Finance Minister Engages Individual Bondholders Today

Ken Ofori-Atta

The Finance Minister, Ken Ofori-Atta has extended an invitation to the Individual Bondholders’ Forum to discuss their petition to be excluded from the debt exchange programme.

The meeting which is scheduled to take place today Wednesday January 18, 2023, follows the further extension of the invitation to sign up onto the programme.

The deadline was to expire last Monday, January 16, 2023 but has been extended to January 31 after the forum also send a petition to the Minister for members to be excluded from the government’s domestic debt exchange programme.

The forum which consists of persons holding investments in the Government of Ghana’s Local Cedi Bonds, Government of Ghana’s Local USD Bonds, ESLA PLC Bonds, Daakye Bonds, Ghana Eurobonds, and others says the announcement of the programme has been extremely unsettling and catastrophic for its members and others affected.

According to the forum, the programme is one of the harshest debt restructuring measures ever adopted and when allowed to be rolled out will impoverish its members.

It said members were also not consulted prior to the announcement of the policy.

Members as a result have rejected the programme with one of the conveners, hinting of a nationwide demonstration by the Forum against the government.

However, updating the public in a Facebook post, President of Imani Africa, Franklin Cudjoe said the meeting on Wednesday is to discuss the group’s petition to be excluded from the debt exchange programme.

Government last year announced Ghana’s Domestic Debt Exchange Programme to invite holders of bonds to voluntarily exchange approximately GH¢137 billion domestic notes and bonds of the Republic, including ESLA and Daakye for a package of new bonds.

As a result, existing domestic bonds were to be exchanged as of December 1, 2022, for a set of four new bonds maturing in 2027, 2029, 2032, and 2037.

The annual coupon on all these new bonds will be set at zero per cent in 2023, five per cent in 2024 and 10 per cent from 2025 until maturity.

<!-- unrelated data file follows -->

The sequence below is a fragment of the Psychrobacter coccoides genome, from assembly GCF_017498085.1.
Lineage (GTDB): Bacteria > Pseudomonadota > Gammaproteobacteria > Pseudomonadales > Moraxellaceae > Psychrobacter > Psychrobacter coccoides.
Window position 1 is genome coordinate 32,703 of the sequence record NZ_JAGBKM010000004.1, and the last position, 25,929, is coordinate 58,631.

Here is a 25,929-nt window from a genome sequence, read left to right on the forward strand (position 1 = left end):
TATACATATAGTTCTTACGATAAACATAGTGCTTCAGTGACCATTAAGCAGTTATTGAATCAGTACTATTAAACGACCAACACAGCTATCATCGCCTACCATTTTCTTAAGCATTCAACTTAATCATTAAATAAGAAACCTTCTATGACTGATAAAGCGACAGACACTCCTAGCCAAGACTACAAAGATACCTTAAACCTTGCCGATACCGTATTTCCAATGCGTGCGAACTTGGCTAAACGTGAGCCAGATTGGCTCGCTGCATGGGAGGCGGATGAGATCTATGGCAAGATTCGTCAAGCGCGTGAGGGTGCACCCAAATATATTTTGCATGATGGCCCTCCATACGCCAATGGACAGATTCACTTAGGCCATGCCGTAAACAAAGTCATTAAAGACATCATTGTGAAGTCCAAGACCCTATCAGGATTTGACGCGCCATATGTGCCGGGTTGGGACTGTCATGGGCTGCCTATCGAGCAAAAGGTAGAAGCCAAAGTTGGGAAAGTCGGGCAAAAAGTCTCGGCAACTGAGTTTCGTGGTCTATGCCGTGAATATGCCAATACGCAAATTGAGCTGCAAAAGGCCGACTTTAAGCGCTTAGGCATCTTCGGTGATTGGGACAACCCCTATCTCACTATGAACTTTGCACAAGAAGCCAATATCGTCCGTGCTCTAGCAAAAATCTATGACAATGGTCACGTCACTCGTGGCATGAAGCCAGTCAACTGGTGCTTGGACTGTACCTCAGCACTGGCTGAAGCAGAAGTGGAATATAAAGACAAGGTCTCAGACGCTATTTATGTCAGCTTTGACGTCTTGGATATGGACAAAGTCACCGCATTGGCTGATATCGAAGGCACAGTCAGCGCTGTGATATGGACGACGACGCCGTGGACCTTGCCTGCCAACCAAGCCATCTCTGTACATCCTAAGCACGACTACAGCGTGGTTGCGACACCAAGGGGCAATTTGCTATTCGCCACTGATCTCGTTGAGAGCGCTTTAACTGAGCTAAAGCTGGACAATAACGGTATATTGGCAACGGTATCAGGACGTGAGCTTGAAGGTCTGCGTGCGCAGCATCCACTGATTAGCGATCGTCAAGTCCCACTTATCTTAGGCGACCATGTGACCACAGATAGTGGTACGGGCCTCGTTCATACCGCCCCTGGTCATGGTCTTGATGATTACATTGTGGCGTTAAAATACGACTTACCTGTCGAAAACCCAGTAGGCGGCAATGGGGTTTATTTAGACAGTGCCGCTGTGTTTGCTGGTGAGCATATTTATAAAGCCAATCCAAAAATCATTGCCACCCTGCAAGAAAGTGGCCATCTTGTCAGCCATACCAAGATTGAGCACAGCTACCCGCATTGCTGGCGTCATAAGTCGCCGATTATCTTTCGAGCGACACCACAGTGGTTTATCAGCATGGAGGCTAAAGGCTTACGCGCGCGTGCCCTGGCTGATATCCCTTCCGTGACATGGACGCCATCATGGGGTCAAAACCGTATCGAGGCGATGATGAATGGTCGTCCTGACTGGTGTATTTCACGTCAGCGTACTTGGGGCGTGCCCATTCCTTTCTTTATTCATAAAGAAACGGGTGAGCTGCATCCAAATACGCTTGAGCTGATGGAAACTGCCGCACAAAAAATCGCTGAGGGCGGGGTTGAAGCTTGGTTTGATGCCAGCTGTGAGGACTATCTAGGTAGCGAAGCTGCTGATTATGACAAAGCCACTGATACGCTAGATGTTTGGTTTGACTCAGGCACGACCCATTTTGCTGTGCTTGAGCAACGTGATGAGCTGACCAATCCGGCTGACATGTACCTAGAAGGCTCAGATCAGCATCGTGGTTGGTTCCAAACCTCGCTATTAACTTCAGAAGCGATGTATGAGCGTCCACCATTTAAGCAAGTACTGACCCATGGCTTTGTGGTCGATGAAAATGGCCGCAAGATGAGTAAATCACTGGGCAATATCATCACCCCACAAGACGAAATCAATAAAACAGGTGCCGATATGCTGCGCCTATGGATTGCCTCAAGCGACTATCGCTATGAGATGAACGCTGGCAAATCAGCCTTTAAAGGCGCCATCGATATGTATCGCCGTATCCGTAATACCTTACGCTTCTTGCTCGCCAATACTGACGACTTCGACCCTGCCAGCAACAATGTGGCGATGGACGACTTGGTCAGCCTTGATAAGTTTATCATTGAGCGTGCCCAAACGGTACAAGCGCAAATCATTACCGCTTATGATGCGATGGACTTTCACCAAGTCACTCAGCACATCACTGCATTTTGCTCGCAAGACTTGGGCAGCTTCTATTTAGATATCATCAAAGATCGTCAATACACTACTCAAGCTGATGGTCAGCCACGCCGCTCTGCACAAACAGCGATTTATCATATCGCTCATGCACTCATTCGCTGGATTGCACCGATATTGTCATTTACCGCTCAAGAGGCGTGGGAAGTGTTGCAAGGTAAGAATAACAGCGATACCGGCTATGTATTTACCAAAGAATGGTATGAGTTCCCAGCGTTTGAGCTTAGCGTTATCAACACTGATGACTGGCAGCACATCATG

This announcement has since been met with massive criticism and rejection by a majority of Ghanaians and the business community.

This has also resulted in the extension of the deadline for the programme to help deepen stakeholder engagement on the proposed policy.

In a statement on the Ministry of Finance website on Monday, the Ministry said the deadline for the Domestic Debt Exchange had been extended to January 31, 2023 from January 16, 2023.

It said, ”Building consensus is key to a successful economic recovery of Ghana. Pending further stakeholders engagement with institutional and individual investors recently invited to join the debt exchange programme, government is extending the expiration of the programme to January 31, 2023.”

The IBF is set up as a response to the Government of Ghana’s (GoG) proposed debt exchange and restructuring programme which negatively impacts investments of direct and indirect individual bondholders.

They provide legal, public advocacy and negotiation representation for members with investments in: Government of Ghana Local Cedi Bonds, GoG Local USD Bonds, ESLA Bonds, Daakye Bonds, Ghana Eurobonds, Collective Investment Schemes (i.e., Mutual Funds, Cash Trusts, Balanced Funds).

By Vincent Kubi